Effect of controlled adverse chamber environment exposure on tear functions in silicon hydrogel and hydrogel soft contact lens wearers

Takashi Kojima, Yukihiro Matsumoto, Osama M.A. Ibrahim, Tais Hitomi Wakamatsu, Miki Uchino, Kazumi Fukagawa, Junko Ogawa, Murat Dogru, Kazuno Negishi, Kazuo Tsubota

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Abstract

Purpose. To prospectively evaluate the effect of controlled adverse chamber environment (CACE) exposure on tear function, including tear osmolarity, in subjects wearing narafilcon A versus those wearing etafilcon A soft contact lens (SCL). Methods. Thirty-one healthy subjects with no history of contact lens wear (13 women, 18 men; average age, 30.5 ± 6.5 years) were randomly divided into age- and sex-matched groups (15 subjects wearing narafilcon A SCL; 16 subjects wearing etafilcon A SCL) and entered a CACE for 20 minutes. All subjects underwent tear osmolarity, tear evaporation rate, strip meniscometry, tear film breakup time, fluorescein vital staining, and functional visual acuity measurement before and after exposure to the controlled adverse chamber. Results. The mean blink rate increased with significant deteriorations in the mean symptom VAS scores, mean tear osmolarity, tear evaporation rate, strip meniscometry score, and tear stability with CACE exposure along with a decrease in visual maintenance ratio in functional visual acuity testing in etafilcon A wearers. The mean symptom VAS scores, mean tear evaporation rate, tear stability, blink rates, and visual maintenance ratios did not change significantly in narafilcon A wearers after CACE exposure. Conclusions. This study suggested marked tear instability, higher tear osmolarity, and increased tear evaporation with marked dry eye and visual symptomatology in nonadapted hydrogel SCL wearers, suggesting that silicone hydrogel SCLs may be suitable for persons who live and work in cool, low-humidity, and windy environments, as tested in this study.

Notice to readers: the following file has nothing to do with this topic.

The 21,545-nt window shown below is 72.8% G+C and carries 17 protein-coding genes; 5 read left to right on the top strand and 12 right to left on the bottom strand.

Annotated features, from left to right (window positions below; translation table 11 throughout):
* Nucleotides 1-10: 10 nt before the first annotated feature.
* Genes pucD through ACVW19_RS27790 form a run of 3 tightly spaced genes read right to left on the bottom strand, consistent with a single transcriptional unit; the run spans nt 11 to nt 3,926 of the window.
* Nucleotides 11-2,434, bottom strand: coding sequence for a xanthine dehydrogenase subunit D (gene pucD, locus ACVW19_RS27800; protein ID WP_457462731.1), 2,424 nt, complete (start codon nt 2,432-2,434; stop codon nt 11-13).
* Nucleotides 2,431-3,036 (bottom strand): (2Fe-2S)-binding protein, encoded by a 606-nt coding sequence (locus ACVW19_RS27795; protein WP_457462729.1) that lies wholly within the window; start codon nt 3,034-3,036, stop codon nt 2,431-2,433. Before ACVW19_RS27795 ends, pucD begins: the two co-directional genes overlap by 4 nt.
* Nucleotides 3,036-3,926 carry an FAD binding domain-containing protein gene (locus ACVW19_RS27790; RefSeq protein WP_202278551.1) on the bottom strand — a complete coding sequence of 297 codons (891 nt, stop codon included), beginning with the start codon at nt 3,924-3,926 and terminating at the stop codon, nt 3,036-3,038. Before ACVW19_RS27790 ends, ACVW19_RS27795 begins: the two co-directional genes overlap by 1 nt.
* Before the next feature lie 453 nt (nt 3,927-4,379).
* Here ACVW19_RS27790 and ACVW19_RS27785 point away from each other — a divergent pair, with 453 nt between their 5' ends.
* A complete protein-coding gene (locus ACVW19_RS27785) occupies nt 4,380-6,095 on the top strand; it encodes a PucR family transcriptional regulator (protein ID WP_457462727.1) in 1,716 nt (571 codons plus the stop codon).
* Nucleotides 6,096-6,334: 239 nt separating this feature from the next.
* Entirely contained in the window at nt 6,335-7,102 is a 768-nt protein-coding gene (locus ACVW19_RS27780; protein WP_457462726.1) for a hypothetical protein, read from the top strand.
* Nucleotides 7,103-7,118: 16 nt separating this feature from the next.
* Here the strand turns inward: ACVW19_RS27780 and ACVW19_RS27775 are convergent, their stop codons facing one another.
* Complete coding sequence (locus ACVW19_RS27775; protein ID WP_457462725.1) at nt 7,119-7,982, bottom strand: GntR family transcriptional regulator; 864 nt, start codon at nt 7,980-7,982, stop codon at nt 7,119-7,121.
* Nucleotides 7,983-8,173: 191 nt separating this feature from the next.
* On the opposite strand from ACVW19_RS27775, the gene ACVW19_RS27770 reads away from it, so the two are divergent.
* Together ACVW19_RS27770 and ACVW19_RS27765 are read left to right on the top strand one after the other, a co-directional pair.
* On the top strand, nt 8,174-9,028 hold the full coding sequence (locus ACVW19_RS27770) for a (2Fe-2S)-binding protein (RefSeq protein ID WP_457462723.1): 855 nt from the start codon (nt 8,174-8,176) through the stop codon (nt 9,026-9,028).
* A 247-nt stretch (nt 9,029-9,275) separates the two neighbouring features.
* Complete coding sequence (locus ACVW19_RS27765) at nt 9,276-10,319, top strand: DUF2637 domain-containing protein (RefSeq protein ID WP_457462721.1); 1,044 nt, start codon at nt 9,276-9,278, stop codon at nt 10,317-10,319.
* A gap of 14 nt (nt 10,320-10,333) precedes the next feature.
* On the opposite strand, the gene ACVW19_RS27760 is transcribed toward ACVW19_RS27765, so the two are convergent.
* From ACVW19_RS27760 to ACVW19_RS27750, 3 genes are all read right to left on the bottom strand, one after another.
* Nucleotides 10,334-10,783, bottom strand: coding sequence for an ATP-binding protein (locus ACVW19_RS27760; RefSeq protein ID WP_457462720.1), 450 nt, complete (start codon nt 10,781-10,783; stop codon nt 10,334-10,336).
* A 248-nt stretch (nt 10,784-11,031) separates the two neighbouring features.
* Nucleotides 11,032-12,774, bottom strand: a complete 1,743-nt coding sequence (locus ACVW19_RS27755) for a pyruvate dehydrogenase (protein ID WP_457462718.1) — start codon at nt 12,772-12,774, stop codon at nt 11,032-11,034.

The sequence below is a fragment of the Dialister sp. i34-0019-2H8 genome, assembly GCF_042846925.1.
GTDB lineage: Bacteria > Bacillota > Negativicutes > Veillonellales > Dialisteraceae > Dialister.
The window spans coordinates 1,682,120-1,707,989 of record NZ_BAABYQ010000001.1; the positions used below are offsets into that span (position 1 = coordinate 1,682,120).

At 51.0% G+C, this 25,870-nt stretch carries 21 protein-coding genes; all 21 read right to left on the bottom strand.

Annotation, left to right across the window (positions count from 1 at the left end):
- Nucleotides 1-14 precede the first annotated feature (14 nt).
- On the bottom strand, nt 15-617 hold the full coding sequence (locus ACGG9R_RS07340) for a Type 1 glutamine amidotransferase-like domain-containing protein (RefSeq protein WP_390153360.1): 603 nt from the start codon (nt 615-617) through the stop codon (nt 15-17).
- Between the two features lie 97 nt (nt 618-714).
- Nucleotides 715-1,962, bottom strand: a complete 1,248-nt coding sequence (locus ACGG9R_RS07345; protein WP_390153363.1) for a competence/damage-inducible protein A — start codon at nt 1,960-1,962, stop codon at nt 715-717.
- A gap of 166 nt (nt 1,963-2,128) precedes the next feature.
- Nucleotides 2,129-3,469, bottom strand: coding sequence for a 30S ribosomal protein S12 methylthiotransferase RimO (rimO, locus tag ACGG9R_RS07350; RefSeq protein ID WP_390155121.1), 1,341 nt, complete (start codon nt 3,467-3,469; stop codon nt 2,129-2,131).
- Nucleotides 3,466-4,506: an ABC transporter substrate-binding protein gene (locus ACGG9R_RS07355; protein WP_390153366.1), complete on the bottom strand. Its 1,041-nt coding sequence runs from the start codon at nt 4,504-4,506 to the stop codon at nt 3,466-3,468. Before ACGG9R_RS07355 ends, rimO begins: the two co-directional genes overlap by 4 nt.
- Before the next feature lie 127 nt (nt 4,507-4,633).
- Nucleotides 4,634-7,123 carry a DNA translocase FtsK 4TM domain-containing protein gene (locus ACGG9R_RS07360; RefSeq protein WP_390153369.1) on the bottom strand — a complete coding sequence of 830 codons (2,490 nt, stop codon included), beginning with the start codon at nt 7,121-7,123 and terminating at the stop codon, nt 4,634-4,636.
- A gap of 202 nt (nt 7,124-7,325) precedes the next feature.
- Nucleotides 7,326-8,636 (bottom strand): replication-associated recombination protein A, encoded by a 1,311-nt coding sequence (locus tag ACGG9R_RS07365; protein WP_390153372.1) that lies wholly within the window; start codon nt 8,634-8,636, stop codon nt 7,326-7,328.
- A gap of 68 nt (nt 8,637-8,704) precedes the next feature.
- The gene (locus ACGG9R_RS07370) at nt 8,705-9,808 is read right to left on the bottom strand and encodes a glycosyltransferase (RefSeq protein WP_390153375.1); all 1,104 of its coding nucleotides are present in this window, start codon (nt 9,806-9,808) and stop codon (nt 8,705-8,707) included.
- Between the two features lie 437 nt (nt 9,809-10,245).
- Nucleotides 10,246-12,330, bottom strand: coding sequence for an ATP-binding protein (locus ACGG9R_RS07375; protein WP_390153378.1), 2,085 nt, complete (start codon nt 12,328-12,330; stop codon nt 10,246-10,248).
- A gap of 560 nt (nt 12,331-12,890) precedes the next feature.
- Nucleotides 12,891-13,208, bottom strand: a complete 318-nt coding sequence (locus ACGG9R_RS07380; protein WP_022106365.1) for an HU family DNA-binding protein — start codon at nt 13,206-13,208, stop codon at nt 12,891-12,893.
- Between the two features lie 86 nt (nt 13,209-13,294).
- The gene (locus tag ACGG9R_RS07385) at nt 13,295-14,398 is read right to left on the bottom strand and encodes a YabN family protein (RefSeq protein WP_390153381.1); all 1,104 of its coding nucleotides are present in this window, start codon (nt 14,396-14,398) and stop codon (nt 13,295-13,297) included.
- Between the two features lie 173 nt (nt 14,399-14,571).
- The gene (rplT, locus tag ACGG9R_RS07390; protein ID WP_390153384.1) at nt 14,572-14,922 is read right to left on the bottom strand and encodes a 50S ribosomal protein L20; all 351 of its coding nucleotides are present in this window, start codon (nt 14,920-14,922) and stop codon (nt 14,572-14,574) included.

Original languageEnglish
Pages (from-to)8811-8817
Number of pages7
JournalInvestigative Ophthalmology and Visual Science
Volume52
Issue number12
DOIs
Publication statusPublished - 2011 Nov 1

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ASJC Scopus subject areas

  • Ophthalmology
  • Sensory Systems
  • Cellular and Molecular Neuroscience

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